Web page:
Parallel ElasticCubes Build Processes

4

8

20

Live Models

100

400

1000

Max Number of rows per Table

20M

300M

1B

Number of Custom Tables in an ElastiCube

5

10

25

Number of Custom Columns in an ElastiCube

10

20

50

Number of Different Sources (Connectors) per ElastiCube

3

5

10

Considerations

The following are some considerations to take into account when deploying Sisense:

CPU Considerations

Each Sisense widget produces at least one query to the ElastiCube or Live source when viewed. As a dashboard is a collection of widgets, viewing a dashboard produces multiple queries, which in turn raises CPU usage. Concurrent queries affect CPU utilization and are independently spread between different CPUs. While this concurrency is a core activity of Sisense, it is important to consider the correlation between the number of concurrent users/active dashboards and increasing CPU usage. It is especially important to track CPU usage when increasing the number of concurrent users or active dashboards. Lack of CPU resources will cause dashboards to load slowly. When CPU usage consistently increases above 80%, it is recommended to add CPU resources.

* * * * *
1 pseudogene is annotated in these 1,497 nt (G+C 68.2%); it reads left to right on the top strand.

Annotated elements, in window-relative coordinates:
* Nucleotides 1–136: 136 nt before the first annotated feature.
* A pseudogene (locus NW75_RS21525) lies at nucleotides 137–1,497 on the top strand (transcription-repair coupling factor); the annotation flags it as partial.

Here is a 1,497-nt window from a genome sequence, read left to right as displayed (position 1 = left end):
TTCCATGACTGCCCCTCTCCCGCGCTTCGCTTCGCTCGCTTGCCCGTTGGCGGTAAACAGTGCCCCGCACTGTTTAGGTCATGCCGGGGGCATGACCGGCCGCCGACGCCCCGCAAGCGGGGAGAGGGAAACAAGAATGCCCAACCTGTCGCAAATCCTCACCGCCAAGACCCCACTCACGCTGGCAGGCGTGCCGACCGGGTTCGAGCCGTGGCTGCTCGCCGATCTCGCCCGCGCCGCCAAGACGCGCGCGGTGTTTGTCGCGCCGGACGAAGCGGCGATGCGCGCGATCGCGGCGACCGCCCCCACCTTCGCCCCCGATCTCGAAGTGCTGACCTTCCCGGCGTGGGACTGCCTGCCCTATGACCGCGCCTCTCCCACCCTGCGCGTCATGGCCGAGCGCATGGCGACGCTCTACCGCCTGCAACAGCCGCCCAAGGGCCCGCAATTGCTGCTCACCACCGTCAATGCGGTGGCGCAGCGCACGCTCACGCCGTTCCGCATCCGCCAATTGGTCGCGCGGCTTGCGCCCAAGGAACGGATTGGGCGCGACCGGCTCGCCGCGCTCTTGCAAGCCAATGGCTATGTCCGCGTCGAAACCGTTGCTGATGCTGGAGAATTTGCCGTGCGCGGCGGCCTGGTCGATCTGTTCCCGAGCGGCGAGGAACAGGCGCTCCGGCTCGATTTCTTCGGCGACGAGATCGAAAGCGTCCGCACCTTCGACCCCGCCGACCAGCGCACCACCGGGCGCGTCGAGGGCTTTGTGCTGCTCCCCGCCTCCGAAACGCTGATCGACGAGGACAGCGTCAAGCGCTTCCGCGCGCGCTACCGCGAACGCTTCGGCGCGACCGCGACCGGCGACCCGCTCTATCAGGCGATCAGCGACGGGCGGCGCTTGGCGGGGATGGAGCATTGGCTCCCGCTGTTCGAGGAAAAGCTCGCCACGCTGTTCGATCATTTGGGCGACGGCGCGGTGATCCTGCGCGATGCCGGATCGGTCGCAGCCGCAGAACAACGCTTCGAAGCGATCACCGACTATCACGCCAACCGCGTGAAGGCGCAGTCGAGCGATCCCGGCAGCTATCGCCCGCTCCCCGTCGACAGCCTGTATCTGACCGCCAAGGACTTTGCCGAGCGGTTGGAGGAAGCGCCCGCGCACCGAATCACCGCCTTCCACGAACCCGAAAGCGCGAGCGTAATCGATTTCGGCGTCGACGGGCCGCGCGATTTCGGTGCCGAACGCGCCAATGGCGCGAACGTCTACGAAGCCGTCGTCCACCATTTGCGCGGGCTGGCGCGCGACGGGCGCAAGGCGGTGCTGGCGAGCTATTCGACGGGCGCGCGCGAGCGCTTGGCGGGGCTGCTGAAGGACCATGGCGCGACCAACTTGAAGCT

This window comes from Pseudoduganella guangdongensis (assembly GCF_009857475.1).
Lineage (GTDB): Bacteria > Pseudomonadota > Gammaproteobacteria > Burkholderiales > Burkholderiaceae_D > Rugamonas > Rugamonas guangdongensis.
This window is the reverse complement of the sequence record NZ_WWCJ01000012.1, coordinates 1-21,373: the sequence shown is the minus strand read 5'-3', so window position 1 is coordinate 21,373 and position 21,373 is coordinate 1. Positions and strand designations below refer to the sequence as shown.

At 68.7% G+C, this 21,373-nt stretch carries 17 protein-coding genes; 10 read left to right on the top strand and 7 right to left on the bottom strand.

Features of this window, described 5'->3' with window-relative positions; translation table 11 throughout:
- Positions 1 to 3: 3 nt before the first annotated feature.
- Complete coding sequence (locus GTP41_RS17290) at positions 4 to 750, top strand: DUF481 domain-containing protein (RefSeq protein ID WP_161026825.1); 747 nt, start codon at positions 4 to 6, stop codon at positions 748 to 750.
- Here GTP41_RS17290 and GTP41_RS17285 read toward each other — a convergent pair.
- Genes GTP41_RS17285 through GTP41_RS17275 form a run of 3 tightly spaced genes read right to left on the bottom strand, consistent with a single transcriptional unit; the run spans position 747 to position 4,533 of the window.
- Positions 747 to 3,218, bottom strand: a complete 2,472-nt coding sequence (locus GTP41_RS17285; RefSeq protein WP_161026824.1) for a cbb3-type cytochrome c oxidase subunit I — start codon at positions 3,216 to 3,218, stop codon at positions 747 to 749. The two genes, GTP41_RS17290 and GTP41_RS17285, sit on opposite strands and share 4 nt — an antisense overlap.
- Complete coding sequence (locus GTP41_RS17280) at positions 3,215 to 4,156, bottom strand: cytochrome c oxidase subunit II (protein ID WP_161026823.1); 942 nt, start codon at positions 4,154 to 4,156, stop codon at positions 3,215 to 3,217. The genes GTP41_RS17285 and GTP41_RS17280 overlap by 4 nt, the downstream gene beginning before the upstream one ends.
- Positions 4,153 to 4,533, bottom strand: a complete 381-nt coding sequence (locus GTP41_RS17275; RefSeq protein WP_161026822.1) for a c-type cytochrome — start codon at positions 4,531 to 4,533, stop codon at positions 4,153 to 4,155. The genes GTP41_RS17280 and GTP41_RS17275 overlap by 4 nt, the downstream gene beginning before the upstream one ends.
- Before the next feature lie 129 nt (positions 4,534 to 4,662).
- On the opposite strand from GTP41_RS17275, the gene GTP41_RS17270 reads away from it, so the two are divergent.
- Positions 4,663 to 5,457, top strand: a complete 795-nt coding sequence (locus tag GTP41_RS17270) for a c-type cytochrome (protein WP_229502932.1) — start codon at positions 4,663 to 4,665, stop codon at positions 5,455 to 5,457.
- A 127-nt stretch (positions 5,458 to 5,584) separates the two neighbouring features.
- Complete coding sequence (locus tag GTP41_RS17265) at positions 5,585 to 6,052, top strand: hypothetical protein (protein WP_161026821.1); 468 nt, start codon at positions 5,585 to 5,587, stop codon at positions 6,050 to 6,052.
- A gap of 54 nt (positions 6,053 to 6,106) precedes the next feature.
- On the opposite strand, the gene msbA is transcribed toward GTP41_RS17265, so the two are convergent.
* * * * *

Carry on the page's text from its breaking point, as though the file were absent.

In addition, custom tables and custom columns will increase the CPU load at the end of a build process according to the complexity of the functions used by those custom tables and columns. In this case, adding more CPU resources will help to decrease the total build time.